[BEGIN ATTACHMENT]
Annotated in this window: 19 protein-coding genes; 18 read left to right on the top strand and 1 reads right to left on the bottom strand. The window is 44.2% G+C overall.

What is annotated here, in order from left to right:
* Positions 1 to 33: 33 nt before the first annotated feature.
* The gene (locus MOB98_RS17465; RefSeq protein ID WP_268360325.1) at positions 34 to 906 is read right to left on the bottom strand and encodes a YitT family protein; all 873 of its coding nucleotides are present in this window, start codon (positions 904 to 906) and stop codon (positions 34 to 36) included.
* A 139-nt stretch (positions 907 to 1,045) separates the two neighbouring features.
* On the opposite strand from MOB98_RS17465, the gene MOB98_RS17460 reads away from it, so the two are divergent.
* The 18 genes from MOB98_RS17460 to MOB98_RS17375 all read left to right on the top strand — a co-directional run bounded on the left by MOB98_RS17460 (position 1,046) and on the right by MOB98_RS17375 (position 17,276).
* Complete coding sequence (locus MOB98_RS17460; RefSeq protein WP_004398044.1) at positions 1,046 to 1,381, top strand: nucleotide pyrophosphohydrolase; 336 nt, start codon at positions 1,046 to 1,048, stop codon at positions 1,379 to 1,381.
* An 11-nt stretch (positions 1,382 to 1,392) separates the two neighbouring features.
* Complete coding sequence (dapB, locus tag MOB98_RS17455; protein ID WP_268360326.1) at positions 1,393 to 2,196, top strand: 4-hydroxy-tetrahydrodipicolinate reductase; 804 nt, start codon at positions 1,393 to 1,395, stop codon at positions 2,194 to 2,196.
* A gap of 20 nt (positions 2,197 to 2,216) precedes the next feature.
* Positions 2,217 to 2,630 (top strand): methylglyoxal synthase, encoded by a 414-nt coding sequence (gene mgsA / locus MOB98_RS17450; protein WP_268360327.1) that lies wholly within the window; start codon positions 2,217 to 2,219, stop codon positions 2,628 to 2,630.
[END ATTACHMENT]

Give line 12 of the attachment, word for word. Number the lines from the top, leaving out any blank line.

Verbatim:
* Positions 2,217 to 2,630 (top strand): methylglyoxal synthase, encoded by a 414-nt coding sequence (gene mgsA / locus MOB98_RS17450; protein WP_268360327.1) that lies wholly within the window; start codon positions 2,217 to 2,219, stop codon positions 2,628 to 2,630.